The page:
Here's the good news: Even if you do only harvest 10% of a potential customer pool, that's not your limit, you haven't left money on the table. Because you can go back to them. You go back to the same pool a year or two later, and in the meantime a completely different set of buyers have gotten budget and motivation. And this time they've already heard of you. This approach lends itself well to building self-propelling sales momentum over time, because it also lends itself well to clustering effects such as now are being identified in many of these markets

I talked with a proven CEO recently who's extended this approach even to a B2B market that requires OEMing a highly technical embedded solution into products with long design cycles -- the classic example of a consultative sales process. "I talk with everyone," he told me. "I talk with anyone who'll talk with me. I quickly figure out if they have a real serious need, and I offer them a solution to that. I don't try to convince them to buy what I've got, I solve their immediate pain. And if they don't have a real serious pain point I can solve quickly, I move on." He's been highly successful with this approach, which is all about opportunistically building momentum while simultaneously taking on longer, strategic projects. "Even if there isn't a way for us to work together today, they'll be there the next time I come through. And sooner or later they'll be at the right place for them to want to buy from me, because no one else can offer them what my company offers. No sales meeting is every really wasted."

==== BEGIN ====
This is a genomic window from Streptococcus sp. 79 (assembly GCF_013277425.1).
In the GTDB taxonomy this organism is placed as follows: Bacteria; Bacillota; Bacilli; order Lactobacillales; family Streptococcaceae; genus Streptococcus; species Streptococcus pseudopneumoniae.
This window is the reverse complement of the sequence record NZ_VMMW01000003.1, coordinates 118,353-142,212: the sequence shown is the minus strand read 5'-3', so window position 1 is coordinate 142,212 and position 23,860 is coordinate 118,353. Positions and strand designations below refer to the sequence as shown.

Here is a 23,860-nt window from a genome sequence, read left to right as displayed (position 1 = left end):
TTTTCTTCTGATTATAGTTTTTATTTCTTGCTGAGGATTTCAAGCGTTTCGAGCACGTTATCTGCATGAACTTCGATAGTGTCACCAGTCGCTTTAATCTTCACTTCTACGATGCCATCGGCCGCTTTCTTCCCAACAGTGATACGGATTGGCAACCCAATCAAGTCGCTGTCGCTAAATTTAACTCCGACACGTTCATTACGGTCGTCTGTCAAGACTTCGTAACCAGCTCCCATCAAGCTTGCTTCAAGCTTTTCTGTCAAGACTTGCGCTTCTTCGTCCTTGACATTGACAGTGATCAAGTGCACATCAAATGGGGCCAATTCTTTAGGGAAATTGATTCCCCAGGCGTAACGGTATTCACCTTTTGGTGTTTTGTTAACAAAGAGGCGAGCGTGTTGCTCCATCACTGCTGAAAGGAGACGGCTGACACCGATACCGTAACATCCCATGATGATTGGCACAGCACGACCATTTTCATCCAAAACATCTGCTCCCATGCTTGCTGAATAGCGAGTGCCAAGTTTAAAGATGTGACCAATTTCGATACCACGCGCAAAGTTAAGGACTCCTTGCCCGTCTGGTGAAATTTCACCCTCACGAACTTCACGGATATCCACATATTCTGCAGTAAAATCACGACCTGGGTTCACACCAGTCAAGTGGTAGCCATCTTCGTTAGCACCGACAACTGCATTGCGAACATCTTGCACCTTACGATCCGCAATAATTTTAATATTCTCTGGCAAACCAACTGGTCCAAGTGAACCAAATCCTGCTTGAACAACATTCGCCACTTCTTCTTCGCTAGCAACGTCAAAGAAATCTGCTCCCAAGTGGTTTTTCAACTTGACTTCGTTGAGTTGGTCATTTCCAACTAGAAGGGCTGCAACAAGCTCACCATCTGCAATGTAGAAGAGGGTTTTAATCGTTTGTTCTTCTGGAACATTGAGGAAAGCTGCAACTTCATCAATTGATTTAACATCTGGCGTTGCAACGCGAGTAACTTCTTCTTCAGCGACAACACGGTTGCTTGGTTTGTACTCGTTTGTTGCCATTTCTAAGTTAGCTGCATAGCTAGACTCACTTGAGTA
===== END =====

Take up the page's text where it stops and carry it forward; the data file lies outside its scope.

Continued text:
Stop trying to convince the customers who nod their heads when you describe your offering but don't move quickly. Start touching a lot more potential customers. Move quickly to harvest the customers who already want to say yes, and move on. And then come back and harvest other customers from the same pool next year as well. 

If you want to scale revenues quickly, you're going to have to consider leaving some customers behind.